They call it “death by despair” — suicide, drug overdose and alcohol abuse.

And Gila County’s apparently suffering an epidemic of such deaths.

That’s one conclusion that emerges from a national Commonwealth Fund study of a dismaying rise in death rates from those three causes between 2005 and 2017.

Arizona remains in the upper third in all three categories, with Gila County scoring well above the already worrisome state average.

A surge in opiate deaths linked to the abuse of prescription painkillers contributed to the trend, researchers concluded. However, the study also drew a connection between access to affordable health care and the rise in deaths from drugs, alcohol and suicide.

Overall, Arizona ranked 32nd nationally when it comes to health system performance despite an overall improvement after expanding its Medicaid (AHCCCS) program.

The steady rise in deaths slowed with the introduction of the Affordable Care Act, which cut the number of people without medical insurance in half while also requiring health plans to cover treatment for mental health and drug addiction issues. However, the impact of those changes lessened after 2015, with mounting restrictions on the Affordable Care Act.

Overall, the states that accepted the federal money to expand their Medicaid programs (AHCCCS in Arizona) did better. But states that refused the expansion offer generally suffered much faster increases in their death rates, the report concluded.

Overall, drug overdose death rates have risen 115 percent, suicides by 28 percent, and alcohol-related deaths by 37 percent, with most of the increase coming between 2015 and 2017, concluded the researchers.

If states with high death rates like Arizona did as well as the low-death states, it would save 90,000 lives annually, the report concluded.

The report didn’t provide county-by-county breakdowns. However, a 2015 Gila County community health survey documented a suicide rate of 33.7 per 100,000 people in Gila County. That compares to a rate of 18 statewide and 14 nationally. The study also found rates of drug use and overdose deaths in Gila County well above the state average — which is well above the national average.

The earlier community study found relatively high rates of drug use by Gila County residents. Among teens, 40 percent have smoked tobacco, 30 percent use alcohol and 19 percent use marijuana. Among adults, 16 percent report engaging in binge drinking — all much higher than the state average in each category.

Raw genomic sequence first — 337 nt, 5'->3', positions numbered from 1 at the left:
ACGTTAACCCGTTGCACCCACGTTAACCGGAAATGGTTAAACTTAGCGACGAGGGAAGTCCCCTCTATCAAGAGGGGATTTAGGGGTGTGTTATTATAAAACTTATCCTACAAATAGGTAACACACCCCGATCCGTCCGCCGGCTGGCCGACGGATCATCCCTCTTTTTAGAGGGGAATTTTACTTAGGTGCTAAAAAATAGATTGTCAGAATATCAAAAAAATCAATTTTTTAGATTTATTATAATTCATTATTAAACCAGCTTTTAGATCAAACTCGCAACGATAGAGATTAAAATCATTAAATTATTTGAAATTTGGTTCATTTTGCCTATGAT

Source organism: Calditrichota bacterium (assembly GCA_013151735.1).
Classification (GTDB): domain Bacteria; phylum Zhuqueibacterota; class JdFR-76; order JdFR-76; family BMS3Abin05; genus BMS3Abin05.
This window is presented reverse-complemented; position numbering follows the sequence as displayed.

The Commonwealth study found deaths from all three causes hit all-time highs in 2017.

“The sharp growth in drug overdose death is most alarming. While the overdose rate has somewhat moderated recently, the 10 percent jump between 2016 and 2017 is still among the highest annual increases the nation has seen,” concluded the report.

The rise in alcohol deaths and suicide have also proved dismaying, with a strong link between the two. “Steady increases in suicides and deaths linked to alcohol are also concerning and represent yet another marker of complex socioeconomic and behavioral health problems across the nation.”

Suicide rates jumped more sharply between 2016 and 2017 than any other one-year period on record. Moreover, alcohol-related deaths rose at a 2 percent annual rate between 2005 and 2012, then at a 4 percent rate between 2013 and 2017.

However, death rates and increases differed markedly from one state to another. For suicide, the lowest rate was 6.6 deaths per 100,000 and the highest 28.9. For alcohol, the lowest rate was 5.5 deaths per 100,000 and the highest 31. For drug overdoses, the lowest rate was 8.1 and the highest a staggering 57.8.

Arizona ranked near the top when it came to alcohol-related deaths and in the top third for suicides and drug overdoses.

The state-by-state trends seemed to reflect different levels of access to affordable health care, the report concluded.

“In nearly all states, there were widespread reductions in uninsured rates between 2013 and 2017. As more people gained coverage, fewer cited cost as a barrier to receiving care. But in most states, progress stalled after 2015,” the report concluded.

More than 15 percent of Arizona residents said they skipped medical care because they couldn’t afford it throughout the period, despite the state’s expansion of AHCCCS.

Interestingly, the study also reported that the cost of private medical insurance through workplaces has risen much faster than the cost of care through Medicare or Medicaid. The rise in premiums and out-of-pocket costs may account for the number of people skipping care due to the cost despite the reduction in the ranks of the uninsured in Arizona.

Arizona remains among a handful of states where health care premium contributions exceed 8 percent of the median income, the report concluded.

Congress has eliminated marketing for the Affordable Care Act, cut back on spending on the online portals and limited payments to expanded Medicaid programs. Moreover, 17 states have decided not to expand their Medicaid programs through the Affordable Care Act.

“At the same time, health care costs in employer plans continue to grow at a faster rate than median income, leaving many families paying more for their insurance but getting less. Most alarming, in some states residents now face shorter life expectancies than just a few years ago, in part because of unrelenting increases in deaths linked to suicide, alcohol and drug overdose.”

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